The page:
At the same time as this theory, the Hippocratic doctors also believed in the gods of the Greek world, including the god of medicine Asclepius, who is mentioned in the Hippocratic Oath, and their healing methods, especially for internal diseases, were very similar to those of the ancient folk healers. One of these healing methods was purifying the body with the Yachon plant; He caused multiple vomiting and diarrhea and thus allegedly contributed to the balance of mucus in the body (other healing methods included exorcism, ecstatic rituals, magic, sorcery, bloodletting and spells to stop bleeding). "The use of the Yahanon plant caused the patients painful contractions and great suffering and even led to many deaths due to overdose, even the mildest. And despite this, a variety of diseases of the body and mind were treated this way," explains Prof. Ustinova.
In her latest research, which won a grant from the National Science Foundation, the researcher sought to find out several issues, including the question of why Hippocratic, rational and supposedly progressive doctors continued to treat patients through harmful and deadly purification at the same time as traditional (folk) healers for hundreds of years (and not only in Greece), and why the patients were interested in it.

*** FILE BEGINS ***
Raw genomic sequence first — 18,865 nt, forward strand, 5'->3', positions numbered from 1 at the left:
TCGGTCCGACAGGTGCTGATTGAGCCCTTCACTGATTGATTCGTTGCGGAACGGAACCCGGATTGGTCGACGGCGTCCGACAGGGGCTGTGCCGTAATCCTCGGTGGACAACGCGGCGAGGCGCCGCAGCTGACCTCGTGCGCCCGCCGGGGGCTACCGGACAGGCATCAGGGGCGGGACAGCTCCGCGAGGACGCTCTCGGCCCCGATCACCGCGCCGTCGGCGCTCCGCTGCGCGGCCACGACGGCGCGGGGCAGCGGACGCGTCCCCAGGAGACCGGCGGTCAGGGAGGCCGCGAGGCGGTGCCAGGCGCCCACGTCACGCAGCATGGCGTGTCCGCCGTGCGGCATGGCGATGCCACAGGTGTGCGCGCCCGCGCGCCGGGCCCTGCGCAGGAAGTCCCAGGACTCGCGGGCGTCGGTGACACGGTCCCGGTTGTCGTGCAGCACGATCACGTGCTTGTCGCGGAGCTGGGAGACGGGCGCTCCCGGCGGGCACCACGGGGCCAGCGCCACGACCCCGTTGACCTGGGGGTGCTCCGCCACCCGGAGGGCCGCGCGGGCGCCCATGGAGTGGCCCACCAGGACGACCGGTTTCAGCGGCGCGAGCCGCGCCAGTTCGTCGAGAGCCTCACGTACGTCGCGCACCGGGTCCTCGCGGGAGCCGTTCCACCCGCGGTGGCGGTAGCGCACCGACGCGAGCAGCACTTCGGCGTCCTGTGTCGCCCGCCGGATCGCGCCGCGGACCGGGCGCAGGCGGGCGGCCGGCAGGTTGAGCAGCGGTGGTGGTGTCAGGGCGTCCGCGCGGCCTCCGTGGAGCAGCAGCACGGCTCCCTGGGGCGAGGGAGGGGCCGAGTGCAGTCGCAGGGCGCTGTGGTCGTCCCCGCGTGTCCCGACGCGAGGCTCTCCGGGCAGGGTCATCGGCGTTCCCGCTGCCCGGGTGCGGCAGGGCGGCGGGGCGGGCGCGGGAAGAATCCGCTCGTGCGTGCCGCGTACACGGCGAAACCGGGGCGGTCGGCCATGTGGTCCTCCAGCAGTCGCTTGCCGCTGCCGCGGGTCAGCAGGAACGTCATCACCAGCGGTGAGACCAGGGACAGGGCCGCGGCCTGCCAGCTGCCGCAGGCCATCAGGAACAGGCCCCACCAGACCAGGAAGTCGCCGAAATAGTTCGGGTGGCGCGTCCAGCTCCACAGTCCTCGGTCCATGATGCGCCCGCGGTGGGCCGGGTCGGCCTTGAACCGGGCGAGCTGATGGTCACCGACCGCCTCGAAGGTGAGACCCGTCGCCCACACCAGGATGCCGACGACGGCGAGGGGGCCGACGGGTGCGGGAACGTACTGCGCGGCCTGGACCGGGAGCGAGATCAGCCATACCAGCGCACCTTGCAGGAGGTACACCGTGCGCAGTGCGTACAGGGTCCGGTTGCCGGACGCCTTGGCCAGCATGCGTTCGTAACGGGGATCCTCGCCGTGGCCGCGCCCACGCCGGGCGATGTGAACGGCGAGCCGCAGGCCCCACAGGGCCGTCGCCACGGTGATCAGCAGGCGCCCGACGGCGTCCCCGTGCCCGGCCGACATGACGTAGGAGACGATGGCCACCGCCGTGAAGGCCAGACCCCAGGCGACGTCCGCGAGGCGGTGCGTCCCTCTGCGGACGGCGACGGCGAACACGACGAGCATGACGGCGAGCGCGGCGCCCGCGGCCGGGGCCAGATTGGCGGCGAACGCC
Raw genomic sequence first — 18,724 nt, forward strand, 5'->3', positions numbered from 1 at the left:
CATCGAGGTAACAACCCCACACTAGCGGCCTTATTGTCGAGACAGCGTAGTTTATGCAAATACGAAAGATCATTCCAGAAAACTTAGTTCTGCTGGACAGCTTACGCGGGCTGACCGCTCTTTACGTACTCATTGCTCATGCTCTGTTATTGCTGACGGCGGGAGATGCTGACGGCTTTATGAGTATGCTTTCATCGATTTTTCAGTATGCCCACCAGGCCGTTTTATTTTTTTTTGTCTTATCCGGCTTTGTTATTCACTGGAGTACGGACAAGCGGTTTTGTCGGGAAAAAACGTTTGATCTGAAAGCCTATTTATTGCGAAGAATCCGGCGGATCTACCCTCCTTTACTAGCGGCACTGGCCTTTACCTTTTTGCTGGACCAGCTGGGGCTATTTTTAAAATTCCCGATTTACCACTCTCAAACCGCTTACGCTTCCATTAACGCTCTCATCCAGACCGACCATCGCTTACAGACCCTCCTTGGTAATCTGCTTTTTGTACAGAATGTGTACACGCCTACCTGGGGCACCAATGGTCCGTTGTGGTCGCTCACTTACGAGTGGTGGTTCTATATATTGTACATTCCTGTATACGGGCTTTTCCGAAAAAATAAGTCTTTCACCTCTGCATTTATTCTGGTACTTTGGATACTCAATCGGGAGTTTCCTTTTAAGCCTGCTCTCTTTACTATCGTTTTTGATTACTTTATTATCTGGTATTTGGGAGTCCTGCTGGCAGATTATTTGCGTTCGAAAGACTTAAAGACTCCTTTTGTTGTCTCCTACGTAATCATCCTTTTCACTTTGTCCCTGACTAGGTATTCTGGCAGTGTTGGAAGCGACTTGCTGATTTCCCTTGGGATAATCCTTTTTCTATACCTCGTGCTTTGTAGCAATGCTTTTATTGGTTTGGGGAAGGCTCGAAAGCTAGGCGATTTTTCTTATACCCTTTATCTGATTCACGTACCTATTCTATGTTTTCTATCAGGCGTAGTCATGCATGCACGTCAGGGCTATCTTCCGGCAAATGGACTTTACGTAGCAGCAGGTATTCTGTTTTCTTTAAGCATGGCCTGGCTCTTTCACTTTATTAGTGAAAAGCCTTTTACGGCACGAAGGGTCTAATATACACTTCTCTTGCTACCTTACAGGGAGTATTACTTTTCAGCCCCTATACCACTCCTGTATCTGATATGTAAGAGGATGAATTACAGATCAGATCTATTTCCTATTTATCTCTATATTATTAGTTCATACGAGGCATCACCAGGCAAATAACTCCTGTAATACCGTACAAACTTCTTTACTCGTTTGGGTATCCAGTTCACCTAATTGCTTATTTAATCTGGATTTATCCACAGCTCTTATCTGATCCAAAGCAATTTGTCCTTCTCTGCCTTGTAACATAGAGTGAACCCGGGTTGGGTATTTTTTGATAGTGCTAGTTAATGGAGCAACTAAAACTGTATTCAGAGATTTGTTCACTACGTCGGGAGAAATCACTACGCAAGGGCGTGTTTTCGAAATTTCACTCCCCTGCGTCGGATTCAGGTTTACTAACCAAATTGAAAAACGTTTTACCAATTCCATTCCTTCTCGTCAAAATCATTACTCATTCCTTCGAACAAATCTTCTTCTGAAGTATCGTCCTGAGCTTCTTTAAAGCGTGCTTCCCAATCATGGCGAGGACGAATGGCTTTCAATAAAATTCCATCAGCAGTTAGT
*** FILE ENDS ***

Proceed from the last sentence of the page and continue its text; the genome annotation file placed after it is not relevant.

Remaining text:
To answer the research question, the researcher collected ancient writings composed by doctors, historians, playwrights and other authors. Some of the materials were found in online archives and some in excavations of sites related to healing - for example, worship centers from ancient times in Greece and today's Turkey.
Thus the researcher concluded that the purification method was applied for hundreds of years due to a cognitive perception; The traditional healers claimed that the disease results from the entry of a harmful factor into the body, such as a god, a goblin or another source of impurity, and must be removed. The Hippocratic doctors provided a logical explanation according to which the harmful factor is the unnecessary fluids and their removal will contribute to the balance of mucus in the body. Therefore, the action performed by the traditional doctors and healers was the same - massive removal of material from the body. The patients (those who survived, of course) felt a sense of purification (catharsis) and liberation from the hostile influence, especially when they were treated by the traditional healers; These reinforced the drama of the physical purification through additional impressive effects, including rituals, spells and appeals to the gods.
"The concept of healing depends to a large extent on feeling and faith. In ancient Greece many believed that they were cured thanks to this method of purification and therefore it was considered effective. Such healing, based on faith, took place in ancient Greece and continues even today; The modern methods include prostrating on the graves of saints, bowing to a statue of the Holy Mary and burning objects. From this it can be understood that faith can affect the state of the body and that the head and the body work as one system. And it is fascinating to discover that people who belong to the same society use different and varied healing methods, depending on the cultural background, beliefs and opinions, and for some they do bring relief and balm", concludes Prof. Ustinova.
Prof. Yulia Ustinova, 61 years old, born in Leningrad (now St. Petersburg), lives in Be'er Sheva.